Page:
Montreal Canadiens vs. Pittsburgh Penguins Series Review: An Upset For the Ages
To give you an idea of how much of an underdog the Montreal Canadiens were, not a single Sportsnet analyst picked them to beat the Pittsburgh Penguins. Not one.
It’s not often that you see an entire panel of experienced hockey writers be so wrong.
The Canadiens shocked the Pittsburgh Penguins, beating them in four games and allowing just eight goals in that span, including none in the series-clincher.
Let me remind you that before the Coronavirus-induced break, the Canadiens were 31-31-9, had lost four games to the awful Detroit Red Wings, lost eight games in a row twice, and had a one percent chance of making the playoffs.
This begs the question: how did the Canadiens beat the Penguins?
The Carey Price Factor
On any given night, Carey Price can be a difference-maker. In a short series after four months of rest, however, he is the ultimate
X-factor. Price played so well, that a commentator compared him to a young Ken Dryden – high praise for any goaltender. The numbers speak for themselves: He saved 126 of 133 shots, for a pristine .947 save percentage. Price also had a .955 save percentage at 5-on-5, and a 1.67 goals-against average overall. Price held key players Sidney Crosby and Jake Guentzel each to only three points, and the mighty Evgeni Malkin only managed an assist. The Canadiens were regularly outshot throughout the series, but Price was there all the time, being his usual calm self. The Penguins would have a prime scoring chance from the slot, and Price would catch the puck like he was playing baseball at the park on a Saturday afternoon. You get the idea. Price’s calm manner was very useful when the Canadiens were down 3-1 in game three and needed to stage a comeback. He made several key saves that kept the game in reach for the Canadiens. Any accusations that Price is somehow washed up are now proven false. Price can still be a game-changer.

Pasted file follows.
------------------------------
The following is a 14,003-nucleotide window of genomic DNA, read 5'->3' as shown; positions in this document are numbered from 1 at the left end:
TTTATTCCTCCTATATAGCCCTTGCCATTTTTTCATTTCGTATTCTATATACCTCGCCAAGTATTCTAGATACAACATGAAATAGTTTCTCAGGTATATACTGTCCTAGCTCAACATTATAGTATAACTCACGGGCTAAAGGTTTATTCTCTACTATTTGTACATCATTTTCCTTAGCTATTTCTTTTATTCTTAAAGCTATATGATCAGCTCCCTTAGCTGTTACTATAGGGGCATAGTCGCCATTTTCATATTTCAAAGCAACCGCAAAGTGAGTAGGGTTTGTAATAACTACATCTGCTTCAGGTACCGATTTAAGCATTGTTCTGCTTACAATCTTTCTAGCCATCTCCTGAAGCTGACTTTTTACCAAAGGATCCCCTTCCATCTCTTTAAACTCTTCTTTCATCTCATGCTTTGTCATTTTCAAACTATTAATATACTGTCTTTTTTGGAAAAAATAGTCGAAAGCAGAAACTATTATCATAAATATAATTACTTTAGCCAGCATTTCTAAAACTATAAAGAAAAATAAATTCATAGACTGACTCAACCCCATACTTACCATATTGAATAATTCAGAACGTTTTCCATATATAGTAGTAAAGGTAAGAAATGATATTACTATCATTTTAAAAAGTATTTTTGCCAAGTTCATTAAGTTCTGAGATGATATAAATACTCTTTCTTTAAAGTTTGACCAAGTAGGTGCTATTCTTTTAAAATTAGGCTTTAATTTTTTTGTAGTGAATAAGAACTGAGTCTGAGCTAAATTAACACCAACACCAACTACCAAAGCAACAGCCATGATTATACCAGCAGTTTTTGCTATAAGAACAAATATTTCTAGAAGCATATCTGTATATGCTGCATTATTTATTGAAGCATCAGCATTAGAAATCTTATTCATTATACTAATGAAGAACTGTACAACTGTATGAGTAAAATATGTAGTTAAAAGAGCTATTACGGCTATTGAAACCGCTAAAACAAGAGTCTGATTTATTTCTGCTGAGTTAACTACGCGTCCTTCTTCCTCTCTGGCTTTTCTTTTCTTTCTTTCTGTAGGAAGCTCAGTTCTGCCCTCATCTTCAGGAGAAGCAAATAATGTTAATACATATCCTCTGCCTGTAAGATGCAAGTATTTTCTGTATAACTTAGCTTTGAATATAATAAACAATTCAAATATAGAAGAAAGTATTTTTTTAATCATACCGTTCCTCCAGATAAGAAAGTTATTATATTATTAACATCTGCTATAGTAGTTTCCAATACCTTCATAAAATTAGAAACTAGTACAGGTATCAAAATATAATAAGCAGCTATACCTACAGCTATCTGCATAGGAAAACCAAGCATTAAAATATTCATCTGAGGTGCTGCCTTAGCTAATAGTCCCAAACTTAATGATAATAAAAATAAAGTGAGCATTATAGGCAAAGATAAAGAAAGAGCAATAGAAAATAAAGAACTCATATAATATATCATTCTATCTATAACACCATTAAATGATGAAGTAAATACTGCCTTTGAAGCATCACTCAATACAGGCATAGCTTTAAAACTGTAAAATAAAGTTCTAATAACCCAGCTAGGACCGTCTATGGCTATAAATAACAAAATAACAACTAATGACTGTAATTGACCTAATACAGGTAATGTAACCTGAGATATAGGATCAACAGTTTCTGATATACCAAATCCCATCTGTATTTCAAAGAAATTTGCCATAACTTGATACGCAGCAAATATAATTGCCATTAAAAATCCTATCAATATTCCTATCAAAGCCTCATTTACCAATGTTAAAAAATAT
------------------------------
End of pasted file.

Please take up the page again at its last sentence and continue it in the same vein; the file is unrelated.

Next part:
Of course, Carey Price did not win the series by himself. He had a little help from his friends, the defence. Jeff Petry, Shea Weber and Ben Chiarot – the “Trident” – led the team in TOI/60 minutes with each playing over 24 minutes per game. Weber and Chiarot played against Evgeni Malkin, while Petry, together with Brett Kulak, played against Sidney Crosby. The defence more than held their own. A good indication of defensive ability is the save percentage while the player in question is on the ice. While Shea Weber was on the ice, the team had an excellent .945 save percentage. While Ben Chiarot was on the ice, the team had an astounding .980 save percentage. The team’s save percentage dipped a bit when Jeff Petry was on the ice, but it was still respectable at .910, and let’s not forget that Jeff Petry was playing against Sidney Crosby. Another indicator of the defence’s success is the penalty kill. The penalty kill limited the Penguins to just three power play goals, and kept almost all shots to the outside. The penalty kill also came through at key moments, like when Paul Byron took a penalty in the last few minutes of game four, when the Canadiens had a one-goal lead. It is clear that the defence performed exceptionally against a very tough opponent. Claude Julien even went so far as to call Weber, Petry and Chiarot the “Big Three”, a term not used since the days of Serge Savard, Larry Robinson and Guy Lapointe. Weber, Petry and Chiarot played well, but a new nickname was in order, so we settled on “Trident”.
Goals From Unlikely Sources
Key offensive players for the Canadiens, like Tomas Tatar, Max Domi and Jonathan Drouin, contributed only sparingly to the Canadiens’ offence. Granted, when you spend your game defending against Sidney Crosby or Evgeni Malkin, goal-scoring opportunities can be hard to come by. Therefore, the Canadiens had to rely on some depth forwards, the ones not playing against the Penguins’ top stars, to score. They did just that. 20-year-olds Jesperi Kotkaniemi and Nick Suzuki each had two points, with Suzuki still playing against Malkin and Crosby. Noted playoff performer Artturi Lehkonen scored a huge goal in game four, and Shea Weber and Jeff Petry each had two goals. Weber and Paul Byron both had four points. That Weber and Petry managed to get on the scoresheet was a bonus, considering they had their hands full already. It’s guys like Paul Byron who were relied on to provide scoring. Without secondary scoring, the Canadiens would have had no offence, and I shudder to think how the series would have turned out then.
The Canadiens will play the Philadelphia Flyers in the next round of the playoffs. I will provide a preview shortly.
Meanwhile, phase two of the draft lottery will take place tomorrow night, meaning we’ll finally know who gets Alexis Lafrenière. Fingers crossed that it will be a team outside of the Eastern Conference.
Si les Maple Leafs ou les Penguins gagneront la loterie, je perdrai mon esprit, tabarouette!
Stay safe, and Wear. A. Mask.
Go Habs Go.
Signed, Le Bo